A FOOTBALL fan has thanked an air ambulance crew for bringing him back to life after his heart and breathing stopped when he collapsed on the way back from a match.

Paramedic Stuart Thompson and doctor Dion Arbid met 74-year-old Eddie Porritt for the first time yesterday since the pair, who volunteer for the Great North Air Ambulance, saved the pensioner’s life last year.

Mr Porritt began feeling unwell when he was travelling back to his home in Aycliffe Village, County Durham, from the Darlington versus Mansfield Town match on September 3 with his son and daughter-in-law, Dennis and Mandy.

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Mr Porritt Jr, 48, said: “As we were going down the A66, I noticed he was falling asleep and not responding to me. His breathing was wheezy and we knew we wouldn’t get to the hospital in time.

“Mandy, who’s a registered nurse, told me to pull over into a layby and we dialled 999.”

Mrs Porritt, 46, realised her father-in-law’s vital signs were failing and treated him while they waited for the ambulance.

After the ambulance arrived, the road was closed to allow the air ambulance helicopter to land. Mrs Porritt said: “It was quite dramatic – we were just trying not to panic.”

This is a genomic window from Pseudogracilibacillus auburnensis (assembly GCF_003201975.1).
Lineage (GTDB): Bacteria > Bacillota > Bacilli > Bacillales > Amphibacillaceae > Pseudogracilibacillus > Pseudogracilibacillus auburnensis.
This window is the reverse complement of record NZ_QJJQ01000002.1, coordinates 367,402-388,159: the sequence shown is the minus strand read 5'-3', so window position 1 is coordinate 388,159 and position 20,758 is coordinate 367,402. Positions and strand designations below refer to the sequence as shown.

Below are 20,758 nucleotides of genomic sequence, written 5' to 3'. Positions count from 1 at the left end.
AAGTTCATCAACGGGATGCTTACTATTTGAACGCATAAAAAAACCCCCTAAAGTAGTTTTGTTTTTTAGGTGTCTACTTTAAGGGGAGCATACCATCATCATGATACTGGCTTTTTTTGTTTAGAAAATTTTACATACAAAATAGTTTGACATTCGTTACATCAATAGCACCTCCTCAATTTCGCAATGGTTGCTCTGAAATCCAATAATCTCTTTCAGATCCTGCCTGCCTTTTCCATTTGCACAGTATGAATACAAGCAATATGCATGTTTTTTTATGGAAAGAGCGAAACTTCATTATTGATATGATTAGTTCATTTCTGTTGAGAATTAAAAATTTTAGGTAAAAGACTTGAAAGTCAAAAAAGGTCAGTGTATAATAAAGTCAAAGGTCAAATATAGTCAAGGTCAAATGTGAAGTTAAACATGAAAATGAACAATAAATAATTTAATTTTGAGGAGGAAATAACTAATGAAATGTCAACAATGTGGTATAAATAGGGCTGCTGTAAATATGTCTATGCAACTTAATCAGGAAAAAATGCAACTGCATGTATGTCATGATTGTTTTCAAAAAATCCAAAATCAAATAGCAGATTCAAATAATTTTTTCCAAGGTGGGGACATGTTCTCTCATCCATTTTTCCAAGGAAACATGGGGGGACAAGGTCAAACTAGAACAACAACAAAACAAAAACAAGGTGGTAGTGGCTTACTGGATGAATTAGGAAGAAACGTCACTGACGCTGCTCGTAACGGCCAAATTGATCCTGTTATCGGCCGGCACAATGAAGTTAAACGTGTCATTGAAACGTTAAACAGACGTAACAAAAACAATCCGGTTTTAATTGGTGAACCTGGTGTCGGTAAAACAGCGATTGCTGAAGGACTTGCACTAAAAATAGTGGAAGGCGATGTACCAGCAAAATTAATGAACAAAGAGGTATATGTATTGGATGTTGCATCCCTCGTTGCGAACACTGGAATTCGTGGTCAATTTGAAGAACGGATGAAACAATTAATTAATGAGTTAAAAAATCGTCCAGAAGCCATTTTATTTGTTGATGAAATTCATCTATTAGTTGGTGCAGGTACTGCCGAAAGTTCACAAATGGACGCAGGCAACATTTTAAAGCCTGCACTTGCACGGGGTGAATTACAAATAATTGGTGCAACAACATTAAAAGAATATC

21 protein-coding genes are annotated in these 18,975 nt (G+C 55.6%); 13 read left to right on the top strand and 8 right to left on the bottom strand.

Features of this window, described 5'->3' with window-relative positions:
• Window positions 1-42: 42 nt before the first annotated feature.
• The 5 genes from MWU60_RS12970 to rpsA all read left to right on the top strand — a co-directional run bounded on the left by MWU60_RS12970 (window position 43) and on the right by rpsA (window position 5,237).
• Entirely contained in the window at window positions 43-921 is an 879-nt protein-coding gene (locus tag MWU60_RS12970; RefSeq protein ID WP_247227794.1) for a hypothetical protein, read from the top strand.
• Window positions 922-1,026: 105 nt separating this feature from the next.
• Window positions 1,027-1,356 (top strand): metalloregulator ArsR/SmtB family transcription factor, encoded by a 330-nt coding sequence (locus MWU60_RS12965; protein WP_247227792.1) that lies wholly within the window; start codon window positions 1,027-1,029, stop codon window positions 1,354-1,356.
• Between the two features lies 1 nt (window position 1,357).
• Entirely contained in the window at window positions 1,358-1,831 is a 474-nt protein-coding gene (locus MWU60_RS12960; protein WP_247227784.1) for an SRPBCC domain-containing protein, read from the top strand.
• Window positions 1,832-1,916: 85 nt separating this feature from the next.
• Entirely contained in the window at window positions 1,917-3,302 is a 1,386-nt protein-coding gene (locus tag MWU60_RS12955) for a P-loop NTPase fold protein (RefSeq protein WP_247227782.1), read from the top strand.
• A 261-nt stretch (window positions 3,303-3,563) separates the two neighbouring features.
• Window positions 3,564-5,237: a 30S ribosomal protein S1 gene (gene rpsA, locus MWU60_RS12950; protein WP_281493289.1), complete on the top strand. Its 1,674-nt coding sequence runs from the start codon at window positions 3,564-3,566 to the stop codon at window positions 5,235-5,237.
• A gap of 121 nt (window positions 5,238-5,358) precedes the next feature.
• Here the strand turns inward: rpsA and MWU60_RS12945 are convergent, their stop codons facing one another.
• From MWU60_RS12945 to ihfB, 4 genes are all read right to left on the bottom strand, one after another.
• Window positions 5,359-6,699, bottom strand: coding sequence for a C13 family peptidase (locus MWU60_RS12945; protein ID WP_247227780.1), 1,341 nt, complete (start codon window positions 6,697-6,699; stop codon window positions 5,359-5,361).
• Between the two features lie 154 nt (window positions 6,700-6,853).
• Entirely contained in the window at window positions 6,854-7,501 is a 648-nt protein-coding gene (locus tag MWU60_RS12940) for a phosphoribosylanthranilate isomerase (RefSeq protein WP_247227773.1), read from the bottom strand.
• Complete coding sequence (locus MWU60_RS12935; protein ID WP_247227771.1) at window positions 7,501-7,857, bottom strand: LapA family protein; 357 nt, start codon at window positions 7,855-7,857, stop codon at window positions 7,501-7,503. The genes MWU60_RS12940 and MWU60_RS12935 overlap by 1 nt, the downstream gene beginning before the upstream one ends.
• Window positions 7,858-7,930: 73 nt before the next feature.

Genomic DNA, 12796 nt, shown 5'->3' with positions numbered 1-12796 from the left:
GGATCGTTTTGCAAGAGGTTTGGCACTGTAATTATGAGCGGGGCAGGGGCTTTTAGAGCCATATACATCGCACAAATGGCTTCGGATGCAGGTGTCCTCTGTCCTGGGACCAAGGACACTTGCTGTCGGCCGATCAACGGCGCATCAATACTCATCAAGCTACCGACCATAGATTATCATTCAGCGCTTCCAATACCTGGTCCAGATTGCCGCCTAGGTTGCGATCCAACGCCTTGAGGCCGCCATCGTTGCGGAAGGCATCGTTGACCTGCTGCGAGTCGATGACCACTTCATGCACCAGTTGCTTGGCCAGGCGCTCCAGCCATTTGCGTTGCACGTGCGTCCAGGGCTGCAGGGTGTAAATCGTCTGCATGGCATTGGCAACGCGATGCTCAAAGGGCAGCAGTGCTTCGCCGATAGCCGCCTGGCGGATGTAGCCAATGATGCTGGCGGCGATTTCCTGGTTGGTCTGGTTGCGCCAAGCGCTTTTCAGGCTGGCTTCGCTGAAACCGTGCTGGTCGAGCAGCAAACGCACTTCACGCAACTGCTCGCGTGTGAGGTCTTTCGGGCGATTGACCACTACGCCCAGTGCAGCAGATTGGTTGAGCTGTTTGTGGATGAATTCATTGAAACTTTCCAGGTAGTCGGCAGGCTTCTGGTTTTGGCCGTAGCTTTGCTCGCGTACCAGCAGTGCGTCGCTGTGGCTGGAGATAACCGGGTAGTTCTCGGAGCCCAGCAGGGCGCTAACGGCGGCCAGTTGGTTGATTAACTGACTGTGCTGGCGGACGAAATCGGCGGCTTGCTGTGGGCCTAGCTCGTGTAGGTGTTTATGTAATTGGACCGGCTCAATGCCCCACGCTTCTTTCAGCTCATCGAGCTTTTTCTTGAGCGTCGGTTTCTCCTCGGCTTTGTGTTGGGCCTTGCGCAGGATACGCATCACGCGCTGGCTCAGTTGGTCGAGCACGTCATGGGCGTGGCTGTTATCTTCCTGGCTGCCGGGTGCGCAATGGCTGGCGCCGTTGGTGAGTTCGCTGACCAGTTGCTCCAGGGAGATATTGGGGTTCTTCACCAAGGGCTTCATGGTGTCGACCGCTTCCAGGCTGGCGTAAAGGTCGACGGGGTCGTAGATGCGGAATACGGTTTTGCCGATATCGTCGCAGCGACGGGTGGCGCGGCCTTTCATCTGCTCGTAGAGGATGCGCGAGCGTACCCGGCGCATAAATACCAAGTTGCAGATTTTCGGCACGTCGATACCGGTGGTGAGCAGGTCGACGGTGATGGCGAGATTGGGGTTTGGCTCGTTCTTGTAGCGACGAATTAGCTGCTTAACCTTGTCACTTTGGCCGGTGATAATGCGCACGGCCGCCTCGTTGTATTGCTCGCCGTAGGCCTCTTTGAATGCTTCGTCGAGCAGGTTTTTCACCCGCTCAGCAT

Mr Thompson and Mr Arbid treated Mr Porritt at the side of the road, stablising and sedating him within 15 minutes, before transporting him to The James Cook University Hospital, in Middlesbrough, inside six minutes.

Mr Thompson said: “When we arrived, he was not breathing and there was no heartbeat.

We managed to restart his heart and get him breathing again, before the doctor gave him anaesthetic to sedate him. We then took him to James Cook.

“It was a very serious situation.

For someone to have a cardiac arrest out of hospital, it is very rare for them to recover from that – there is about a two per cent chance.”

The air ambulance, which has three helicopters covering the north of England, gets no Government funding and is totally reliant on voluntary contributions.

Mr Porritt Sr’s wife, Janet, 71, told The Northern Echo: “How do you thank someone for saving your husband’s life? It is very hard to put into words the gratitude I feel.”

Mr Porritt Jr added: “It is nice to come here and say thank you properly. It is very important that people raise funds for the Great North Air Ambulance.

“They provide a vital service – and you never know when you might need it.”